Traveling with Pets


A cat calmly prepares for travel.

Before you take your pet across the border, or back, please be aware of requirements and regulations that may affect you and your pet.

Before Traveling with Your Pet

  • Before taking a pet to another country, contact that country’s consulate or embassy for information about their requirements.
  • Travelers are advised to also contact the United States Department of Agriculture (USDA) for additional information and advice. See the USDA Export – Pets and Animals page.

Driving over the U.S. Border

The regulations about bringing a pet into the United States are the same whether you drive over the U.S. border with your pet in your car, fly, or travel by other means. All animals entering (or reentering) the United States are subject to the same laws, regardless of the port or method of entry.

Traveling by Air

Many pet owners wonder whether they pick up their pet at the international airport or only at their final destination.

Since pets are generally transported as baggage, they go through the same procedures as baggage. If a pet does not require quarantine at the port of entry, then an international traveler would pick up both luggage and the pet at international baggage claim. They would then go through customs and re-check both luggage and the pet for the domestic flight to their final destination.

Customs and Declaring Pets

When travelers fill out their customs declaration cards, they must declare any animals traveling with them on the card.

Interstate and Intrastate Movement of Animals

The USDA, the U.S. Fish and Wildlife Service, and various states may impose restrictions, depending on the animal. The U.S. Food and Drug Administration, working in concert with CDC, has enacted regulations restricting the movement of African rodents. For the full text, please read the Federal Register document 42 CFR Part 71 Control of Communicable Diseases; Restrictions on African Rodents, Prairie Dogs, and Certain Other Animals.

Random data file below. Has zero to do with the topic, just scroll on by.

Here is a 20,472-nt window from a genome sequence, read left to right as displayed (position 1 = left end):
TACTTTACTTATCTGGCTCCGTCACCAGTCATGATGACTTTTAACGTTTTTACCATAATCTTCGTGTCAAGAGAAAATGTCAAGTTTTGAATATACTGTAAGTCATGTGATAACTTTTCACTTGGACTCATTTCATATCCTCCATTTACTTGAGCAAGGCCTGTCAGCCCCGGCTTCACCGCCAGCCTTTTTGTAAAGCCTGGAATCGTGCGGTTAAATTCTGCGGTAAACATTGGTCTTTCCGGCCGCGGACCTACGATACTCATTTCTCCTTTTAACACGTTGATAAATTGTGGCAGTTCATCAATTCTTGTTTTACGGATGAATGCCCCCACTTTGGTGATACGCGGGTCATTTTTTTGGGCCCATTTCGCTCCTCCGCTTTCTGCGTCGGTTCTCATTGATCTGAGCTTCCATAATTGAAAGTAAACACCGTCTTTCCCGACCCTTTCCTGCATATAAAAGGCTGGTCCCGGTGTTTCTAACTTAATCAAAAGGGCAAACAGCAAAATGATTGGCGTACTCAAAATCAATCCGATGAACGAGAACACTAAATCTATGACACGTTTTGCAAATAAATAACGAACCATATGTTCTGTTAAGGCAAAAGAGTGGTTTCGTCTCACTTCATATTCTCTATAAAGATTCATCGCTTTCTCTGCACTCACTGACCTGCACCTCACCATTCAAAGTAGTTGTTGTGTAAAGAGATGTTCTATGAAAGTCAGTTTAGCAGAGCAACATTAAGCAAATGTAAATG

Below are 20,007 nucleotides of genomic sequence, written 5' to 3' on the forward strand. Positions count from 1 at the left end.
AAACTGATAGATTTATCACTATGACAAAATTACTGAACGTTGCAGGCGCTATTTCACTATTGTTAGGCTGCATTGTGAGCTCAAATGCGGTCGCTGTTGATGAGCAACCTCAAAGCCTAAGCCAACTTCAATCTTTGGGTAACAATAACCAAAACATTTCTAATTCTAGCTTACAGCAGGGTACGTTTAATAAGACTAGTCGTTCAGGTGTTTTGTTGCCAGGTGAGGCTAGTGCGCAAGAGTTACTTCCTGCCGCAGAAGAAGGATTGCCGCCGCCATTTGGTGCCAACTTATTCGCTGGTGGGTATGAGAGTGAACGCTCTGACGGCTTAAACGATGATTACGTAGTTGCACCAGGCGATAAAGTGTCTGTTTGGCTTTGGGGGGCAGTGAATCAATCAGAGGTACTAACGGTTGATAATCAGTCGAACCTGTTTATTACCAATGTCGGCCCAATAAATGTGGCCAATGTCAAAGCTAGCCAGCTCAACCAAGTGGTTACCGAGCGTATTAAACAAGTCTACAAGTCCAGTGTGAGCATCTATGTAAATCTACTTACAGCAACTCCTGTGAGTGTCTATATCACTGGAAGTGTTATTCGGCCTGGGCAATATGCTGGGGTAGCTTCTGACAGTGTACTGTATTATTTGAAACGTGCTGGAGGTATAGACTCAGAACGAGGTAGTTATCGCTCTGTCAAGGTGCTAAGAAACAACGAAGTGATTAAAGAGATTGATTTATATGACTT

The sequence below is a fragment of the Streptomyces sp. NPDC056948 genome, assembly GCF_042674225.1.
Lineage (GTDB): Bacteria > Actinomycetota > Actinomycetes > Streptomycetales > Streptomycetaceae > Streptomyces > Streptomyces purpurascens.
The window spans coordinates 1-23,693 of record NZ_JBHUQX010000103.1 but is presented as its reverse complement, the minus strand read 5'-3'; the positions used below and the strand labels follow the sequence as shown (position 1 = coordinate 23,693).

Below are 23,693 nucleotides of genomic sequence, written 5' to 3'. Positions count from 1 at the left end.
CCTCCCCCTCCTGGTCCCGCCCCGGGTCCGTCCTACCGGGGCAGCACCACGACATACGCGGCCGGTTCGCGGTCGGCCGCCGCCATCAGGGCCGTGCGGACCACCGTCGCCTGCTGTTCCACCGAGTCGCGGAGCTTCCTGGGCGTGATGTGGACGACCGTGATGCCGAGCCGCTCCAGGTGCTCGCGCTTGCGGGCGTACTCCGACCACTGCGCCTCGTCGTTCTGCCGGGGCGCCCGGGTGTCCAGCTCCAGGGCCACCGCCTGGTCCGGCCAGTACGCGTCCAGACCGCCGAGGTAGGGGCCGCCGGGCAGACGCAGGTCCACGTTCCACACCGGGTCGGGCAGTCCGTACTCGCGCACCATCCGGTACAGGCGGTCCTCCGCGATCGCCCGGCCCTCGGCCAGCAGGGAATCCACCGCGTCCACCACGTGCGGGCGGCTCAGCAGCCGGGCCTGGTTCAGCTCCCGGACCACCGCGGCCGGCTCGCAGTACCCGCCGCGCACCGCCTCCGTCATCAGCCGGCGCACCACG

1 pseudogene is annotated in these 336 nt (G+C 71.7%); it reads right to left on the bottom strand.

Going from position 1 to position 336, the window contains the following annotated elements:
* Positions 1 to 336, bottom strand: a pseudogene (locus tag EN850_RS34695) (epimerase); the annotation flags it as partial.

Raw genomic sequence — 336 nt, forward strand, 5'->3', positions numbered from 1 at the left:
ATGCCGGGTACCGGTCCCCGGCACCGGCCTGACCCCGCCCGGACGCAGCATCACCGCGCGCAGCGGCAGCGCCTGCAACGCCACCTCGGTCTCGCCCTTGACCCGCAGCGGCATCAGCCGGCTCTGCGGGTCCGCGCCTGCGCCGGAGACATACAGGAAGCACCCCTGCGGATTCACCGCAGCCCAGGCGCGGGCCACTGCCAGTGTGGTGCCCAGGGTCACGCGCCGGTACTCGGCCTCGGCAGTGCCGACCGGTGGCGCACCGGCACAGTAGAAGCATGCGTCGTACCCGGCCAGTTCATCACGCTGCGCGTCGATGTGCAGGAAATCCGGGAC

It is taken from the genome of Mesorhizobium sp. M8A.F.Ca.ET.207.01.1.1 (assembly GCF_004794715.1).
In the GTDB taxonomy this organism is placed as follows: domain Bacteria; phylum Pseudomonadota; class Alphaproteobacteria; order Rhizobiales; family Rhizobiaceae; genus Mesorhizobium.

Otherwise, there are no CDC regulations on interstate and intrastate transportation of animals.

Making Sure Pets Stay Healthy During Travel

Please read the Pet Travel page on the USDA Animal and Plant Health Inspection Service site. It covers known scams, traveling containers, sedation, and more. Consult your veterinarian for more information regarding protecting your pet’s health while traveling.

Please note: CDC focuses its regulation efforts on ensuring the health and safety of the public. While it is important to make sure your pet stays healthy while traveling, CDC is primarily concerned with preventing the spread of diseases that affect humans.


This source information is from Centers for Disease Control and Prevention